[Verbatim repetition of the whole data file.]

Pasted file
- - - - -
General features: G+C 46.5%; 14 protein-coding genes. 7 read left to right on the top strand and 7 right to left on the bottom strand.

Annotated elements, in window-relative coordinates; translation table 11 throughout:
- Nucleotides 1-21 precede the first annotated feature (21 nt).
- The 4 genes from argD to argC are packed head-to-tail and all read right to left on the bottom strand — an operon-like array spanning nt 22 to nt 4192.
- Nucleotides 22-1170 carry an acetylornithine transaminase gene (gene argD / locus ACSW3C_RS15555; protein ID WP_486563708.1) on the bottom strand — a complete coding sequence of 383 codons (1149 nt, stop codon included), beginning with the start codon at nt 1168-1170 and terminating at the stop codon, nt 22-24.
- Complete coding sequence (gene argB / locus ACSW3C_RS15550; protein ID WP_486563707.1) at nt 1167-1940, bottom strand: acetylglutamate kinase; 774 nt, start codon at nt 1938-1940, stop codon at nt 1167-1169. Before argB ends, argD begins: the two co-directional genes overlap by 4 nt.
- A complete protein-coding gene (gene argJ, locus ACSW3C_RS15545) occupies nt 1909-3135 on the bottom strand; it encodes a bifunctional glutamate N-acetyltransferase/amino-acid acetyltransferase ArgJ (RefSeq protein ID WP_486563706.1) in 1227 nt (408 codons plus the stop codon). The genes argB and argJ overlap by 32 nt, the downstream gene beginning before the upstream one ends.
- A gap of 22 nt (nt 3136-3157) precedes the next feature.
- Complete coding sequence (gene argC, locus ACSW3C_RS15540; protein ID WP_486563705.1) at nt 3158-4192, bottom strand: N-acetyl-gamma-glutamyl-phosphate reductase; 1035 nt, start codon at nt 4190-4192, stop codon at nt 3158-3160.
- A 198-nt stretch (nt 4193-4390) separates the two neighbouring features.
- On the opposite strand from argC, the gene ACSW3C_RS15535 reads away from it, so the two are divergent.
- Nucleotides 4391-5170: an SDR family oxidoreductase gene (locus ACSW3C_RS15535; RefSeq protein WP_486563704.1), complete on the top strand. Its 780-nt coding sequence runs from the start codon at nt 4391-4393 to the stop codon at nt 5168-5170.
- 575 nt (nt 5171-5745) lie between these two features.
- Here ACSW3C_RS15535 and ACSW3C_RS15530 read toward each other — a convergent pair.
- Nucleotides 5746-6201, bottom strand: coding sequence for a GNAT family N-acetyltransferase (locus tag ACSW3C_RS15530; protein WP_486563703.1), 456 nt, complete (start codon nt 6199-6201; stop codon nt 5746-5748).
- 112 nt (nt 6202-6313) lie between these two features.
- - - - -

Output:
General features: G+C 46.5%; 14 protein-coding genes. 7 read left to right on the top strand and 7 right to left on the bottom strand.

Annotated elements, in window-relative coordinates; translation table 11 throughout:
- Nucleotides 1-21 precede the first annotated feature (21 nt).
- The 4 genes from argD to argC are packed head-to-tail and all read right to left on the bottom strand — an operon-like array spanning nt 22 to nt 4192.
- Nucleotides 22-1170 carry an acetylornithine transaminase gene (gene argD / locus ACSW3C_RS15555; protein ID WP_486563708.1) on the bottom strand — a complete coding sequence of 383 codons (1149 nt, stop codon included), beginning with the start codon at nt 1168-1170 and terminating at the stop codon, nt 22-24.
- Complete coding sequence (gene argB / locus ACSW3C_RS15550; protein ID WP_486563707.1) at nt 1167-1940, bottom strand: acetylglutamate kinase; 774 nt, start codon at nt 1938-1940, stop codon at nt 1167-1169. Before argB ends, argD begins: the two co-directional genes overlap by 4 nt.
- A complete protein-coding gene (gene argJ, locus ACSW3C_RS15545) occupies nt 1909-3135 on the bottom strand; it encodes a bifunctional glutamate N-acetyltransferase/amino-acid acetyltransferase ArgJ (RefSeq protein ID WP_486563706.1) in 1227 nt (408 codons plus the stop codon). The genes argB and argJ overlap by 32 nt, the downstream gene beginning before the upstream one ends.
- A gap of 22 nt (nt 3136-3157) precedes the next feature.
- Complete coding sequence (gene argC, locus ACSW3C_RS15540; protein ID WP_486563705.1) at nt 3158-4192, bottom strand: N-acetyl-gamma-glutamyl-phosphate reductase; 1035 nt, start codon at nt 4190-4192, stop codon at nt 3158-3160.
- A 198-nt stretch (nt 4193-4390) separates the two neighbouring features.
- On the opposite strand from argC, the gene ACSW3C_RS15535 reads away from it, so the two are divergent.
- Nucleotides 4391-5170: an SDR family oxidoreductase gene (locus ACSW3C_RS15535; RefSeq protein WP_486563704.1), complete on the top strand. Its 780-nt coding sequence runs from the start codon at nt 4391-4393 to the stop codon at nt 5168-5170.
- 575 nt (nt 5171-5745) lie between these two features.
- Here ACSW3C_RS15535 and ACSW3C_RS15530 read toward each other — a convergent pair.
- Nucleotides 5746-6201, bottom strand: coding sequence for a GNAT family N-acetyltransferase (locus tag ACSW3C_RS15530; protein WP_486563703.1), 456 nt, complete (start codon nt 6199-6201; stop codon nt 5746-5748).
- 112 nt (nt 6202-6313) lie between these two features.